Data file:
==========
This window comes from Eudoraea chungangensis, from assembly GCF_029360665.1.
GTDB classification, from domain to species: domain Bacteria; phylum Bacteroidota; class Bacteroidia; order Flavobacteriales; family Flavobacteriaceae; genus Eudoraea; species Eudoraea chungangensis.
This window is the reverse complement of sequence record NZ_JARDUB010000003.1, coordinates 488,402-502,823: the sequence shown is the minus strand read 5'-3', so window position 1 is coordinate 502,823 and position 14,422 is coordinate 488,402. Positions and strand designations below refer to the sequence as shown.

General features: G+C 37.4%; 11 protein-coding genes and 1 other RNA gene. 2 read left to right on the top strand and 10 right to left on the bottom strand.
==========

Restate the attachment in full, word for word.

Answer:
This window comes from Eudoraea chungangensis, from assembly GCF_029360665.1.
GTDB classification, from domain to species: domain Bacteria; phylum Bacteroidota; class Bacteroidia; order Flavobacteriales; family Flavobacteriaceae; genus Eudoraea; species Eudoraea chungangensis.
This window is the reverse complement of sequence record NZ_JARDUB010000003.1, coordinates 488,402-502,823: the sequence shown is the minus strand read 5'-3', so window position 1 is coordinate 502,823 and position 14,422 is coordinate 488,402. Positions and strand designations below refer to the sequence as shown.

General features: G+C 37.4%; 11 protein-coding genes and 1 other RNA gene. 2 read left to right on the top strand and 10 right to left on the bottom strand.